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Kerala State Electricity Board Vs. Ulahannan Markose - Court Judgment

LegalCrystal Citation
SubjectElectricity
CourtSupreme Court of India
Decided On
Case NumberCivil Appeal No. 471 of 1966
Judge
Reported in1969(1)LC259(SC)
ActsIndian Electricity Act, 1960; Indian Telegraph Act, 1885 - Sections 10, 13, 16 and 16(3); Code of Civil Procedure (CPC) - Sections 115
AppellantKerala State Electricity Board
RespondentUlahannan Markose
DispositionAppeal dismissed
Cases ReferredBabu v. Kamal
Excerpt:
.....it is the correctional needs of the perpetrator that are offered to justify a sentence. sometimes, the desirability of keeping him out of circulation, and sometimes even the tragic results of his crime. inevitably these considerations cause a departure from just desserts as the basis of punishment and create cases of apparent injustice that are serious and widespread. proportion between crime and punishment is a goal respected in principle, and in spite of errant notions, it remains a strong influence in the determination of sentences. even now for a single grave infraction drastic sentences are imposed. anything less than a penalty of greatest severity for any serious crime is though then to be a measure of toleration that is unwarranted and unwise. but in fact, quite apart from..........kottayam under section 51 of the indian electricity act (act no. 9 of 1960) and sec. 16 of the indian telegraph act (act no. 13 of 3885). the respondent alleged therein that the appellant entered into his plot of land and felled coconut trees, rubber trees, pepper vines etc. the appellant paid rs. 1765/- as compensation for destroying the trees. the compensation was not adequate and the respondent therefore demanded a further sum of rs. 6500/- as compensation for the damage. the appellate controverted the allegation of the respondent. it was said that adequate compensation was paid to the respondent, who accepted the same without protest or objection at the time of payment. the contention of the appellant was that the respondent did not dispute the adequacy of compensation at the.....
Judgment:

Ramaswami, J.

1. This appeal is brought by special leave from the judgment of the Kerala High Court dated 20th January, 1964 in CR.P. No. 112 of 1962 arising out of the judgment of the District Court, Kottayam in O. P. No. 261 of 1961 dated 7th August, 1962.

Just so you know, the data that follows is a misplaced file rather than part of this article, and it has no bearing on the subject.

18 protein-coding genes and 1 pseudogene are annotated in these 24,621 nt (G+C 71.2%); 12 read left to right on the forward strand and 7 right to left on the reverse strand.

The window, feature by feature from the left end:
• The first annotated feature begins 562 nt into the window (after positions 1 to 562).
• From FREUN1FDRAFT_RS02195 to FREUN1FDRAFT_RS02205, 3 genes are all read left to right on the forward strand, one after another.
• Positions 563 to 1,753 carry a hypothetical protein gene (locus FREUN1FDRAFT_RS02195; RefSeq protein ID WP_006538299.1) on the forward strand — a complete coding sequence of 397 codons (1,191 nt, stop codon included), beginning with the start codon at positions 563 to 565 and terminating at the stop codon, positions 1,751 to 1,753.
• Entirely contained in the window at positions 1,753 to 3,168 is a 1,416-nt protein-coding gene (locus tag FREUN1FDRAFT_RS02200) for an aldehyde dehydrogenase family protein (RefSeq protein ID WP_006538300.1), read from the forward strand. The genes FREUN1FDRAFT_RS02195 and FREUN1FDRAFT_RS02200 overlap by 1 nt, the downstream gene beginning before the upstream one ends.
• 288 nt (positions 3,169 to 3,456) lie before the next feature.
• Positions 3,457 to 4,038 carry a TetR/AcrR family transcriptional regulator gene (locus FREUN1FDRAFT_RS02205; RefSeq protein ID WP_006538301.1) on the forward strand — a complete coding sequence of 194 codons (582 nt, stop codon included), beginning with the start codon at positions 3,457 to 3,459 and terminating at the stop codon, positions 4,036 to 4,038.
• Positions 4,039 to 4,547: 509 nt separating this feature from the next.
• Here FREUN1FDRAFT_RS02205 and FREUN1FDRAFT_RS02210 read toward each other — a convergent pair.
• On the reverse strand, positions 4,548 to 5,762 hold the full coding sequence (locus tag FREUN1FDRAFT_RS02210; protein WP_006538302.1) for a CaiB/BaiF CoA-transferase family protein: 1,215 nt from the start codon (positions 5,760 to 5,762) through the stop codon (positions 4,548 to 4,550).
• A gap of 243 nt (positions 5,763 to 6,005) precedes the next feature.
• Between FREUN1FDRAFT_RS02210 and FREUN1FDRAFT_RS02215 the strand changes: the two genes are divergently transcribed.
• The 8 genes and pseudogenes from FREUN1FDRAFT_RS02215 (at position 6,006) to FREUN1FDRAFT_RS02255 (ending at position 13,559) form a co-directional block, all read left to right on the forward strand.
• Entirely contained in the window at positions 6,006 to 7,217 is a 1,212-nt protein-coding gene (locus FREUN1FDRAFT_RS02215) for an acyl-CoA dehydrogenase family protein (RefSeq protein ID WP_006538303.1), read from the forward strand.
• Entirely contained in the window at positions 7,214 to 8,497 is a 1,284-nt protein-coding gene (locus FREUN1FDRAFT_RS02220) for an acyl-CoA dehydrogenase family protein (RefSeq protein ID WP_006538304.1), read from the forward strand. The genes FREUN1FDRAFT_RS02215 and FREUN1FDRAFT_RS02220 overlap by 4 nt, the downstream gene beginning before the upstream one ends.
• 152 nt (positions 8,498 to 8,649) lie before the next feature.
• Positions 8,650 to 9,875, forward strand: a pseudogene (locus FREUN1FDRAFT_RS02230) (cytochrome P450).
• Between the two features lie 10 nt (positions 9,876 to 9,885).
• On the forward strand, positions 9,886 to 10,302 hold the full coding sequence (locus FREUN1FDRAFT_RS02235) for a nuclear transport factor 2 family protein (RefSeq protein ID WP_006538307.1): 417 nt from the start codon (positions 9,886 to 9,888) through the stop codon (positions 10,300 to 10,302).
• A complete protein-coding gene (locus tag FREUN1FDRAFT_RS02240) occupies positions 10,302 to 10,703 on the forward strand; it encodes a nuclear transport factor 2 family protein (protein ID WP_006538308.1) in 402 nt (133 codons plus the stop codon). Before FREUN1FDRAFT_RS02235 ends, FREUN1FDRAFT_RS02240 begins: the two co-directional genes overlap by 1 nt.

2. On 13th December, 1961, the respondent filed a petition being O.P. No. 261 of 1961 in the District Court, Kottayam under Section 51 of the Indian Electricity Act (Act No. 9 of 1960) and sec. 16 of the Indian Telegraph Act (Act No. 13 of 3885). The respondent alleged therein that the appellant entered into his plot of land and felled coconut trees, rubber trees, pepper vines etc. The appellant paid Rs. 1765/- as compensation for destroying the trees. The compensation was not adequate and the respondent therefore demanded a further sum of Rs. 6500/- as compensation for the damage. The appellate controverted the allegation of the respondent. It was said that adequate compensation was paid to the respondent, who accepted the same without protest or objection at the time of payment. The contention of the appellant was that the respondent did not dispute the adequacy of compensation at the relevant time and so the present claim was belated and time barred. By his judgment dated 7th June, 1962 the District Judge dismissed the objection of the respondent holding that if at the time of payment there was no dispute it was not open to either party to commence a dispute at a later date and apply to the Court for determination of such a dispute. Against this judgment the respondent filed a Civil Revision petition being. C R. P. No. 1122 of 1962 in the Kerala High Court under Section 115 of the CPC. By his judgment dated 20th January, 1964 Vaidialiogam. J allowed the revision petition and held that the respondent was entitled to additionly, compensation of Rs. 6500/-.

3. Section 42 of the Electricity Supply Act, 1948 (No. 54of 1943) states

'Notwithstanding anything contained in Section 12 to 16 and 18 and 19 of the Indian Electricity Act, 1910, but without prejudice to the requirements of Section 17 of that Act where-provision in such behalf is made in a sanctioned scheme, the Board shall have, for the placing of any wires, poles, wall brackets, stays, apparatus and appliances for the transmission and distribution of electricity, or for the transmission of telegraphic or telephonic communications necessary for the proper co-ordination of the works of the Board, all the powers which the telegraph authority possesses under Part III of the Indian Telegraph Act, 1885 with regard to a telegraph established or maintained by the Government or to be so established or maintained ;